Beijing: Amid a row over South China Sea with its maritime neighbours, China on Thursday said it is leading a plan to set up a Tsunami and other natural disaster warning systems in the area.
"Tsunamis don`t occur frequently, but they always result in significant damage. In the South China Sea, occurrence of earthquakes and tsunamis in the Manila Trench near the Philippines is highly possible," Zhang Zhanhai, head of the State Oceanic Administration (SOA) said.
Zhang told media here that China is now capable of sending tsunami warnings to other countries around the South China Sea.
These countries have reached a consensus on China leading the construction of the warning system, state-run Xinhua quoted him as saying.
The new initiatives comes in the backdrop of tensions between China and other South China Sea neighbours like Philippines and Vietnam over the maritime boundaries.
China claims sovereignty over virtually the entire South China Sea which is hotly contested by Philippines, Vietnam, Malaysia, Brunei besides Taiwan.
Earlier SOA has released an international cooperation framework for the South China Sea and other neighbouring sea areas which included plans for China to cooperate with neighbouring countries to explore and utilise maritime resources, reduce oceanic disasters and develop the maritime economy.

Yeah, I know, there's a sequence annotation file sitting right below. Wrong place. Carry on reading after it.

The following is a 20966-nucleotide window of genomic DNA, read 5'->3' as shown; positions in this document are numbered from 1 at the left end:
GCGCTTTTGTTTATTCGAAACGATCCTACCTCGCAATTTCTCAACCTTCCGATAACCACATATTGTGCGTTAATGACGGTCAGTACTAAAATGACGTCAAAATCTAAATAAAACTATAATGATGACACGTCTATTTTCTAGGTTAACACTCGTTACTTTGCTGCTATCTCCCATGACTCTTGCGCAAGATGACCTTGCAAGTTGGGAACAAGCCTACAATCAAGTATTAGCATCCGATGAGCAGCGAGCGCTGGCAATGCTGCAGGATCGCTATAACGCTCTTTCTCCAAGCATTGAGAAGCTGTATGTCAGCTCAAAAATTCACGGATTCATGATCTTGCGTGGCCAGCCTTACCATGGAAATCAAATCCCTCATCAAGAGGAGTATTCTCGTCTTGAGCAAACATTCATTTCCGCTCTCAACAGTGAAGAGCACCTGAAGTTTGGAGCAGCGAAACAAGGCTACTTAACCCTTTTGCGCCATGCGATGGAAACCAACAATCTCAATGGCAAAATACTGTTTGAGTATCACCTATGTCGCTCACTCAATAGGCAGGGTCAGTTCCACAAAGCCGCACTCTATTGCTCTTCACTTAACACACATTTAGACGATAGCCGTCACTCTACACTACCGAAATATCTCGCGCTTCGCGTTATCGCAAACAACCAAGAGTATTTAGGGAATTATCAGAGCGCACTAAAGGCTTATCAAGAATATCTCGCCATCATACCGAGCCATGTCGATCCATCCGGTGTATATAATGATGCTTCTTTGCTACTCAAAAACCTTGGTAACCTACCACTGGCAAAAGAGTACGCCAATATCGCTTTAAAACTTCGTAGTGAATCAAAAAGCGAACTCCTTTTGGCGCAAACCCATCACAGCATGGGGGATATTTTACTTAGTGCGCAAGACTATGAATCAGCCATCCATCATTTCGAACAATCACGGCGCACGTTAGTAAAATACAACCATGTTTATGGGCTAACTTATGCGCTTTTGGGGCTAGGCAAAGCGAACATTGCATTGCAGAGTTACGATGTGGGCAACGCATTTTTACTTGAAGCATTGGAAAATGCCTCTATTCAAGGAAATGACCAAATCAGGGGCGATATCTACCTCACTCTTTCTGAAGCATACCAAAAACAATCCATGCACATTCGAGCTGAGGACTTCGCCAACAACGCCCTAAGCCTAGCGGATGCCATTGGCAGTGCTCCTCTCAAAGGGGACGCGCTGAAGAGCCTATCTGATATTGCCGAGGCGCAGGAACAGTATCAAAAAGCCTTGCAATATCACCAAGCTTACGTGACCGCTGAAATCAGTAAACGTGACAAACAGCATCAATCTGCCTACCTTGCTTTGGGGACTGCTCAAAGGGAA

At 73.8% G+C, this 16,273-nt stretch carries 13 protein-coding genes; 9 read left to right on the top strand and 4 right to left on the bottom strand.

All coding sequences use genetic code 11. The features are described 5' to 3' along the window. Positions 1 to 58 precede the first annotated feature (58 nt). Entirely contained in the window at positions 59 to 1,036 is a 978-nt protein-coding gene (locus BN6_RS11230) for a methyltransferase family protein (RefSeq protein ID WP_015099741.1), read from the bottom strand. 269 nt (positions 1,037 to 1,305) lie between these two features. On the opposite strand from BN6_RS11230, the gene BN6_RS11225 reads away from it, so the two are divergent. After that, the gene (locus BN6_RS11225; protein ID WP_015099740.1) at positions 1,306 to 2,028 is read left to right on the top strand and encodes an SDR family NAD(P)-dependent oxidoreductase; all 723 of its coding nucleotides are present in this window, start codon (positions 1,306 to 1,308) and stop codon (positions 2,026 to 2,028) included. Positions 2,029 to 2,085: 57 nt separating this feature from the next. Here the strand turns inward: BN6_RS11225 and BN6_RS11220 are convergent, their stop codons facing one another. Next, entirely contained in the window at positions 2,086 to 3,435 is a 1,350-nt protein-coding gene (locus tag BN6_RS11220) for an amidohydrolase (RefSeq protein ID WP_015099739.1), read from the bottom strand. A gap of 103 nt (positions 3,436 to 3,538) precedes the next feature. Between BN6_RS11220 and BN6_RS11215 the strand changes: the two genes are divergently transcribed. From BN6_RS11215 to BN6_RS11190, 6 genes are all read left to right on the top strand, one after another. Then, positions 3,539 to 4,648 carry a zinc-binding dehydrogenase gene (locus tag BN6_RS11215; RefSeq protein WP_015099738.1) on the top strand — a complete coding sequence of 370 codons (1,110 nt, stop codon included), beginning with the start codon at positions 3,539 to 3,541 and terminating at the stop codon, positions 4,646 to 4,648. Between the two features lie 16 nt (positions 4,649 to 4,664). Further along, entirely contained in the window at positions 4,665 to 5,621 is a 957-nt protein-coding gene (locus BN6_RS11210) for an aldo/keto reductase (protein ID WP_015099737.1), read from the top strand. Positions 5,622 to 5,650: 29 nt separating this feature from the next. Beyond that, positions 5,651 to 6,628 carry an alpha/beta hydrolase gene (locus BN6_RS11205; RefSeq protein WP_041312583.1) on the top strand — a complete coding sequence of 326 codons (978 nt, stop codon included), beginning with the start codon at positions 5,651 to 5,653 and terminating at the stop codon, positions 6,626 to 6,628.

SOA spokesman, Shi Qingfeng mentioned multiple cooperative programmes, including a monsoon monitoring project launched in cooperation with Indonesia, Thailand and Malaysia, as well as research on the connection between oceanic disasters and climate change.
In another development state-run CCTV reported that China has sent an ocean going patrol vessel equipped with a helipad to the South China Sea, the first of its kind to be put into service there.
The vessel, Haixun 21, will be under the administration of the Hainan Maritime Safety Administration.
"It will monitor maritime traffic safety, investigate maritime accidents, detect pollution, carry out search and rescue work and fulfill international conventions," Huang He, deputy head of the maritime bureau of the Ministry of Transport said.